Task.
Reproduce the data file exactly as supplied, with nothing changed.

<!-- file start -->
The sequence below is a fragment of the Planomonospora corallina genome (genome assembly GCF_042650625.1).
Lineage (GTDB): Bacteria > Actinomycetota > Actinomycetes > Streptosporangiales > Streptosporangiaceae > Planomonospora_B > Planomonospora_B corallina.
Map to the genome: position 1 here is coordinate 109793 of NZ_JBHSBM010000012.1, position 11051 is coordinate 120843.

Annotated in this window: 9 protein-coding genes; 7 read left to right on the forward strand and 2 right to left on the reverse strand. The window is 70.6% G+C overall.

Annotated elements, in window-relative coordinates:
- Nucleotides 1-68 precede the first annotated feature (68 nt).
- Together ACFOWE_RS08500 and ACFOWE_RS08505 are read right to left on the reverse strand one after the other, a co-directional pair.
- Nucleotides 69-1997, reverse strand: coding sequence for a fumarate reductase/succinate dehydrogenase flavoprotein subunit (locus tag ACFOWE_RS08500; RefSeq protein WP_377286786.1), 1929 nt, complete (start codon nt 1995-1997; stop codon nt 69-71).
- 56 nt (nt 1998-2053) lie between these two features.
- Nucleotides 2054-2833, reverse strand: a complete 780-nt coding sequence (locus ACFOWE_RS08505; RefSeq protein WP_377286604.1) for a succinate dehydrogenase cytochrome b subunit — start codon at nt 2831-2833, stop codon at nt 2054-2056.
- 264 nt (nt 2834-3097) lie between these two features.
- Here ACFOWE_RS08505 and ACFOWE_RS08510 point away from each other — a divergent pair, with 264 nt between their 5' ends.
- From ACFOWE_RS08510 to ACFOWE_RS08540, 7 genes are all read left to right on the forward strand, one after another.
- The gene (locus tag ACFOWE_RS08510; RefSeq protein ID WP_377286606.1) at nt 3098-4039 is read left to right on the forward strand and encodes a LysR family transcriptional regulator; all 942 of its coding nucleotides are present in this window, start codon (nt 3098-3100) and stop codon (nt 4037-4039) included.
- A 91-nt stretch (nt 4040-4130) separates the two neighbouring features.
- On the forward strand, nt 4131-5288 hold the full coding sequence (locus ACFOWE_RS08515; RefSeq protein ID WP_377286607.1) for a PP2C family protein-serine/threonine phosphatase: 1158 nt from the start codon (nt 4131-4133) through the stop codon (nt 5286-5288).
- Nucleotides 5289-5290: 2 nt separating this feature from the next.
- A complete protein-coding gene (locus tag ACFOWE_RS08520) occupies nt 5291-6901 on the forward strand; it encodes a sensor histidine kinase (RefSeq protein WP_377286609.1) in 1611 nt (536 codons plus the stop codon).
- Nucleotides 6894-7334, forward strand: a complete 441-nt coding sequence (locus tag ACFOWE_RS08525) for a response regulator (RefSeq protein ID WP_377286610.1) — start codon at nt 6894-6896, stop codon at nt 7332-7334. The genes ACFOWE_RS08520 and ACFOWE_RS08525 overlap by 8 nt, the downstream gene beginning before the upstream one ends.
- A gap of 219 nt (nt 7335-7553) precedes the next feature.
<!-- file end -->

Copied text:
The sequence below is a fragment of the Planomonospora corallina genome (genome assembly GCF_042650625.1).
Lineage (GTDB): Bacteria > Actinomycetota > Actinomycetes > Streptosporangiales > Streptosporangiaceae > Planomonospora_B > Planomonospora_B corallina.
Map to the genome: position 1 here is coordinate 109793 of NZ_JBHSBM010000012.1, position 11051 is coordinate 120843.

Annotated in this window: 9 protein-coding genes; 7 read left to right on the forward strand and 2 right to left on the reverse strand. The window is 70.6% G+C overall.

Annotated elements, in window-relative coordinates:
- Nucleotides 1-68 precede the first annotated feature (68 nt).
- Together ACFOWE_RS08500 and ACFOWE_RS08505 are read right to left on the reverse strand one after the other, a co-directional pair.
- Nucleotides 69-1997, reverse strand: coding sequence for a fumarate reductase/succinate dehydrogenase flavoprotein subunit (locus tag ACFOWE_RS08500; RefSeq protein WP_377286786.1), 1929 nt, complete (start codon nt 1995-1997; stop codon nt 69-71).
- 56 nt (nt 1998-2053) lie between these two features.
- Nucleotides 2054-2833, reverse strand: a complete 780-nt coding sequence (locus ACFOWE_RS08505; RefSeq protein WP_377286604.1) for a succinate dehydrogenase cytochrome b subunit — start codon at nt 2831-2833, stop codon at nt 2054-2056.
- 264 nt (nt 2834-3097) lie between these two features.
- Here ACFOWE_RS08505 and ACFOWE_RS08510 point away from each other — a divergent pair, with 264 nt between their 5' ends.
- From ACFOWE_RS08510 to ACFOWE_RS08540, 7 genes are all read left to right on the forward strand, one after another.
- The gene (locus tag ACFOWE_RS08510; RefSeq protein ID WP_377286606.1) at nt 3098-4039 is read left to right on the forward strand and encodes a LysR family transcriptional regulator; all 942 of its coding nucleotides are present in this window, start codon (nt 3098-3100) and stop codon (nt 4037-4039) included.
- A 91-nt stretch (nt 4040-4130) separates the two neighbouring features.
- On the forward strand, nt 4131-5288 hold the full coding sequence (locus ACFOWE_RS08515; RefSeq protein ID WP_377286607.1) for a PP2C family protein-serine/threonine phosphatase: 1158 nt from the start codon (nt 4131-4133) through the stop codon (nt 5286-5288).
- Nucleotides 5289-5290: 2 nt separating this feature from the next.
- A complete protein-coding gene (locus tag ACFOWE_RS08520) occupies nt 5291-6901 on the forward strand; it encodes a sensor histidine kinase (RefSeq protein WP_377286609.1) in 1611 nt (536 codons plus the stop codon).
- Nucleotides 6894-7334, forward strand: a complete 441-nt coding sequence (locus tag ACFOWE_RS08525) for a response regulator (RefSeq protein ID WP_377286610.1) — start codon at nt 6894-6896, stop codon at nt 7332-7334. The genes ACFOWE_RS08520 and ACFOWE_RS08525 overlap by 8 nt, the downstream gene beginning before the upstream one ends.
- A gap of 219 nt (nt 7335-7553) precedes the next feature.